Chapter 15 My Nursing Test Banks

Wagner, High Acuity Nursing, 6e
Chapter 15

Question 1

Type: MCSA

A patient, admitted with the diagnosis of stroke, has left hemiparesis involving the face, arm, and leg. The nurse explains that this stroke most likely involves which artery?

1. Right vertebral

2. Left posterior communicating

3. Left middle cerebral

4. Right middle cerebral

Correct Answer: 4

Rationale 1: The right vertebral area is not the most common site of damage causing a stroke.

Rationale 2: The posterior communicating arteries are part of the circle of Willis, but are not the most common areas involved in stroke.

Rationale 3: The middle cerebral arteries supply blood to the lateral surfaces of the frontal, temporal, and parietal lobes. These arteries are often involved in stroke. The motor fibers cross so the left side of the brain controls the right side of the body.

Rationale 4: The middle cerebral arteries supply blood to the lateral surfaces of the frontal, temporal, and parietal lobes. These arteries are often involved in stroke. The motor fibers cross so the right side of the brain controls the left side of the body.

Global Rationale: 

Cognitive Level: Analyzing

Client Need: Physiological Integrity

Client Need Sub: Physiological Adaptation

Nursing/Integrated Concepts: Nursing Process: Assessment

Learning Outcome: 15-1

Question 2

Type: MCSA

A patient recovering from a frontal craniotomy is positioned with the head of the bed elevated 45 degrees at all times. What rationale would the nurse provide for this position?

1. The brain will compress the cerebral veins less in this position.

2. The ventricles of the brain will drain better in this position.

3. This position allows for less pain for the patient.

4. The cerebral spinal veins are valveless and drain by gravity.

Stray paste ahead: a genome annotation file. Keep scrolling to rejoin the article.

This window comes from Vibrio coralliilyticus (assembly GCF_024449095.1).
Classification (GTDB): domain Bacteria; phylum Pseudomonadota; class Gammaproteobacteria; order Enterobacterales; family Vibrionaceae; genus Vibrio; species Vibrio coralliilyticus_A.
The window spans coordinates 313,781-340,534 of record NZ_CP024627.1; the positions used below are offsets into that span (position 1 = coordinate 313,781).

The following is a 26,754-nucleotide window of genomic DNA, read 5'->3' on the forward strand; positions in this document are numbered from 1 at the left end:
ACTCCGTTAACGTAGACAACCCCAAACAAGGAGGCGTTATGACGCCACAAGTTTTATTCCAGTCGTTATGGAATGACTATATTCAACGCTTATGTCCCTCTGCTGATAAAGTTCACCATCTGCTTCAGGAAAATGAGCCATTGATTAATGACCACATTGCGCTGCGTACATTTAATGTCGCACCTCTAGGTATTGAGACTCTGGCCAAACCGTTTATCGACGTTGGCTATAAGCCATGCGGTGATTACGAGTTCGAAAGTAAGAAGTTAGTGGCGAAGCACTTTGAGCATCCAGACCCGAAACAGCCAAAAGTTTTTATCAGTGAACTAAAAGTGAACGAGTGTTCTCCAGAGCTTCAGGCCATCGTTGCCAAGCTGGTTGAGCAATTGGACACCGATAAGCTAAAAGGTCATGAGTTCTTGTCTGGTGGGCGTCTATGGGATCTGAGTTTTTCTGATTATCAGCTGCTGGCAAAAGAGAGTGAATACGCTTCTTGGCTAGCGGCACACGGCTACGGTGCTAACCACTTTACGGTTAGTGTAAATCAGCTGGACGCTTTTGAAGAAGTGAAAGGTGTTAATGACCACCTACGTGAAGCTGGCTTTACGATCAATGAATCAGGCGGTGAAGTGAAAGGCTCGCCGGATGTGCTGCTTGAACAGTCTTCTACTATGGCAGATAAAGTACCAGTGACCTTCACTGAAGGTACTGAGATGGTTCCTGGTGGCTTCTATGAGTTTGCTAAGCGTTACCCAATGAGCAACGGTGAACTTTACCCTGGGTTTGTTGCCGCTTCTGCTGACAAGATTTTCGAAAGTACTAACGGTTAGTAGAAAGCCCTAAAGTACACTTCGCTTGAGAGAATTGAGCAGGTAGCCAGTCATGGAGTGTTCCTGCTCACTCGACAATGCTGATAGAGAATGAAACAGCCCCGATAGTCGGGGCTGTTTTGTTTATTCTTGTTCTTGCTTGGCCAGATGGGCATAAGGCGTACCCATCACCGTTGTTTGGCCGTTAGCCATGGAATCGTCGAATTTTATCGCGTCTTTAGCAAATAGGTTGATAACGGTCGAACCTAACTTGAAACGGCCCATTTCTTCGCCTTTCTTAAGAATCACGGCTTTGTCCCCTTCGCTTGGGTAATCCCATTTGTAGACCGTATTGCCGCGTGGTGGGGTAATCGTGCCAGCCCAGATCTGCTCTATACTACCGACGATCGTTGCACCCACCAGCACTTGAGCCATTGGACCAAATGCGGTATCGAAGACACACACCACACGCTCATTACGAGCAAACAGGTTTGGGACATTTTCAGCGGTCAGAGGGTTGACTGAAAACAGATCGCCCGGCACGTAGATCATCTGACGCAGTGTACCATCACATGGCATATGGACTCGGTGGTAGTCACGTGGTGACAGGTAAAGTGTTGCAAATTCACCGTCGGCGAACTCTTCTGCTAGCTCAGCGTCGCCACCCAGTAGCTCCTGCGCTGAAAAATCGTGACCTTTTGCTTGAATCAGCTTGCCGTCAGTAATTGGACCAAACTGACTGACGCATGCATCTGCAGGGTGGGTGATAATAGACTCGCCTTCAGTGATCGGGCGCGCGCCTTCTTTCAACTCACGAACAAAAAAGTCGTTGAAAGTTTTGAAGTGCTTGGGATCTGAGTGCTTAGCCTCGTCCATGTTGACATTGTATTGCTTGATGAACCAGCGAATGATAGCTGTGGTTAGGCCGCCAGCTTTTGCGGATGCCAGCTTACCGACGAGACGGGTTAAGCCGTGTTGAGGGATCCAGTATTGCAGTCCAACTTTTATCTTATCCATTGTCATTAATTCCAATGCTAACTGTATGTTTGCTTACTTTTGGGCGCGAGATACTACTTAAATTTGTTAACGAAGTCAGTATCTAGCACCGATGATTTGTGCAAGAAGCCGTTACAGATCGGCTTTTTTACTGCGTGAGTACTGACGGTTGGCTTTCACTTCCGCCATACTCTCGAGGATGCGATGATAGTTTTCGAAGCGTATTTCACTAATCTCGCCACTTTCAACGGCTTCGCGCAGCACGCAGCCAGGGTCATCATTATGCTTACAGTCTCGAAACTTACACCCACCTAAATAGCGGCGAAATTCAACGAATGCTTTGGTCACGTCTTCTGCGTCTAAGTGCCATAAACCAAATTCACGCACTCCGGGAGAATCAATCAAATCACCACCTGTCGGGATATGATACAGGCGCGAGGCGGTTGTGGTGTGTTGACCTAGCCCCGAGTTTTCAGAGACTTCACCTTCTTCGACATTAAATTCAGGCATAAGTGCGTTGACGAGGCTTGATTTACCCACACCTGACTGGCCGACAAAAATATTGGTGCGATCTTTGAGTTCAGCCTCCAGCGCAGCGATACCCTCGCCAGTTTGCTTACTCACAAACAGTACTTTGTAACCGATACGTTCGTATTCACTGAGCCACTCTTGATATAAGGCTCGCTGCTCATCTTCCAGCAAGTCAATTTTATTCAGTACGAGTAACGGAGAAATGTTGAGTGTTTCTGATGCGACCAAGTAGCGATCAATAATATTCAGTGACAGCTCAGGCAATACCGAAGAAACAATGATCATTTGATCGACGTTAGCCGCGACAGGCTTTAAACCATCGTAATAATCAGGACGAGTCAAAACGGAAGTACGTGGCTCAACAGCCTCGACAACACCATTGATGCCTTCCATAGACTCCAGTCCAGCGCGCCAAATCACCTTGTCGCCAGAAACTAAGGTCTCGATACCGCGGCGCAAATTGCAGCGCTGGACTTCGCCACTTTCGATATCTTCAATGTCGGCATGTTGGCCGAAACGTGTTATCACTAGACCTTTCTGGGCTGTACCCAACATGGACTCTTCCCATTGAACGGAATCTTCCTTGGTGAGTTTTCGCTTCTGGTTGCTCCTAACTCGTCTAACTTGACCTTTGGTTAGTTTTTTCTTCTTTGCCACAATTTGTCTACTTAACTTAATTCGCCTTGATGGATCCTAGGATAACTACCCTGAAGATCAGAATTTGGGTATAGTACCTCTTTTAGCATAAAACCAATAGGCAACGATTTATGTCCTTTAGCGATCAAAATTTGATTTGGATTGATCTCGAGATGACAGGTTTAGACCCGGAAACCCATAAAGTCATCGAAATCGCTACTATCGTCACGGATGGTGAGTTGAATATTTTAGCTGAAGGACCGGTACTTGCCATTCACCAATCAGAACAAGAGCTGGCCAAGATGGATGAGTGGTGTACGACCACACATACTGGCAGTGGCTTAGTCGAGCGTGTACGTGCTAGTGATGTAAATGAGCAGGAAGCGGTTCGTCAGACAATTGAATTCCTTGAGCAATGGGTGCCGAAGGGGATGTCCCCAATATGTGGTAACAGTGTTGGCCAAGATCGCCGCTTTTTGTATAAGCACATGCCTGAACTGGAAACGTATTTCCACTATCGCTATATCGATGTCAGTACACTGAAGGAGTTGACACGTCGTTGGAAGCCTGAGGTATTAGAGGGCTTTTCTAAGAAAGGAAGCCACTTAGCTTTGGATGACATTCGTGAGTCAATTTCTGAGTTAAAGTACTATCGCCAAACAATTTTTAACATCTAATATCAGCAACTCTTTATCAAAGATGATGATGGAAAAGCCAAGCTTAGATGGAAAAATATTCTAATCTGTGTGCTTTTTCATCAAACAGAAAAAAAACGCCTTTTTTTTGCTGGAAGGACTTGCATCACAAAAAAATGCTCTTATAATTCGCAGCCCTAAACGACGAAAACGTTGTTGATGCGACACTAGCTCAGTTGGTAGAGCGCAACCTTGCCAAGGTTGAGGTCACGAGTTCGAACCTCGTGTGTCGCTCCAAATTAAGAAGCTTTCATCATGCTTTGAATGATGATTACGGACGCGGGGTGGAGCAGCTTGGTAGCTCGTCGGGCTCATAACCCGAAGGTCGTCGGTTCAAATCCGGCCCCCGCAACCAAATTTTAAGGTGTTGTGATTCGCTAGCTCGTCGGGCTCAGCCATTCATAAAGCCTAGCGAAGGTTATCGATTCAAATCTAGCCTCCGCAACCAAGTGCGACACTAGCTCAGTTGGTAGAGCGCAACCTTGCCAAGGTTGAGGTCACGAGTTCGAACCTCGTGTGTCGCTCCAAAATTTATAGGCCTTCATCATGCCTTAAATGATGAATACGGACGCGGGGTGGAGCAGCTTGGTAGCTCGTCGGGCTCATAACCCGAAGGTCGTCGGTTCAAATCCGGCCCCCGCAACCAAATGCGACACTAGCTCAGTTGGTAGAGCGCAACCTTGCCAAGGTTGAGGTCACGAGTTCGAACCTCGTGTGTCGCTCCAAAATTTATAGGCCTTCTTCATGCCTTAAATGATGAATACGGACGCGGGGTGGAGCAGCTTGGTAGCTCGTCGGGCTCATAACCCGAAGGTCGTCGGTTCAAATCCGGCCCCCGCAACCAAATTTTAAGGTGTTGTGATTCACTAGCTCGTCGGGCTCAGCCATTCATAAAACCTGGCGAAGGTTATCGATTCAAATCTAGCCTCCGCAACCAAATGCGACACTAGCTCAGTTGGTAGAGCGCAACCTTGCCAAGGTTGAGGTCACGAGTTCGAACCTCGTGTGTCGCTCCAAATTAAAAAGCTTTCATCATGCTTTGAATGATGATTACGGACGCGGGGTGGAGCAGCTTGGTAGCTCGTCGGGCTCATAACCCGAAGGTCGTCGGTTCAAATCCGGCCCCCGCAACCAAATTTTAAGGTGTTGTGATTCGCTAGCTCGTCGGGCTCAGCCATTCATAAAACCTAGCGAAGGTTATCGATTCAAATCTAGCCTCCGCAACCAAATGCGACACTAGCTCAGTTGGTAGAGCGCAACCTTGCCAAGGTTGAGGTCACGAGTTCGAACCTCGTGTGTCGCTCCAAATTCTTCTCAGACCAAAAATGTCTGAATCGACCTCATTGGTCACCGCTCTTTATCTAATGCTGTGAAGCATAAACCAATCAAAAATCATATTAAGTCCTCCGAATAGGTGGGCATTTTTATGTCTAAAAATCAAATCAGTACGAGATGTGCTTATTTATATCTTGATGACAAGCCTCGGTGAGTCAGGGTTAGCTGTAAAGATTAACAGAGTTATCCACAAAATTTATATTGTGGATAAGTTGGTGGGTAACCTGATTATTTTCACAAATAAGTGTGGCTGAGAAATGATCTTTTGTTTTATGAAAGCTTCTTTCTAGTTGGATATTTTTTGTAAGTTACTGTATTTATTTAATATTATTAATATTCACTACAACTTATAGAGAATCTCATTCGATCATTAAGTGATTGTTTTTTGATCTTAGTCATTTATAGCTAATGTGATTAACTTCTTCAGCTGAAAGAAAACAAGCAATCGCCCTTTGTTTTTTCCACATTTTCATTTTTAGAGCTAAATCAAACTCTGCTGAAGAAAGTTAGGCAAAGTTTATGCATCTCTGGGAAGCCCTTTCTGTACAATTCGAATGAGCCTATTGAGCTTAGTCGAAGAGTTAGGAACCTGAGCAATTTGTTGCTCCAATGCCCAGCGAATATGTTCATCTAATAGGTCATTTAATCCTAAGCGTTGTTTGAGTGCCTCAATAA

Correct Answer: 4

Rationale 1: This statement is not physiologically correct.

Rationale 2: This statement is not physiologically correct.

Rationale 3: There is no reason that pain would be reduced in this position.

Rationale 4: The cerebral spinal veins drain best via gravity, an important characteristic to remember when caring for patients with the risk for increased intracranial pressure as would be present in intracranial surgeries.

Global Rationale: 

Cognitive Level: Applying

Client Need: Physiological Integrity

Client Need Sub: Physiological Adaptation

Nursing/Integrated Concepts: Nursing Process: Implementation

Learning Outcome: 15-1

Question 3

Type: MCSA

The nurse is providing care for a patient who sustained a severe head injury. The nurse would intervene to prevent which occurrence that increases cerebral blood flow?

1. Oversedation

2. Hypothermia

3. Fever

4. Paralysis

Correct Answer: 3

Rationale 1: Sedation will decrease cerebral blood flow.

Rationale 2: Hypothermia will decrease cerebral blood flow.

Rationale 3: Fever increases the bodys metabolic rate and will increase cerebral blood flow.

Rationale 4: Paralysis, often initiated chemically, will decrease cerebral blood flow.

Global Rationale: 

Cognitive Level: Applying

Client Need: Physiological Integrity

Client Need Sub: Physiological Adaptation

Nursing/Integrated Concepts: Nursing Process: Planning

Learning Outcome: 15-1

Question 4

Type: MCSA

The nurse is providing care for a patient who is at risk for developing an increase in intracranial pressure due to swelling of the brain. The nurse is aware that this increased brain size must be accompanied by which other change if intracranial pressure is to remain stable?

1. There will be an increase in the blood flow to the brain.

2. There is a decrease in the bloodbrain barrier.

3. There must be a decrease in another of the intracranial compartments.

4. There will be an increase in the production of cerebrospinal fluid.

Correct Answer: 3

Rationale 1: Blood flow to the brain would decrease as more space is taken up by the brain.

Rationale 2: The bloodbrain barrier does not increase or decrease in response to changes in the brain.

Rationale 3: The contents of the intracranial vault include the brain, cerebral blood volume, and cerebrospinal fluid. The MonroKellie hypothesis states that as the content of one of the intrancranial compartments increases, it is at the expense of the other two. The correct answer is that if there is an increase in the volume of brain tissue, there will need to be a decrease in another of the intracranial compartments.

Rationale 4: An increased amount of cerebrospinal fluid would increase the pressure in the intracranial vault.

Global Rationale: 

Cognitive Level: Analyzing

Client Need: Physiological Integrity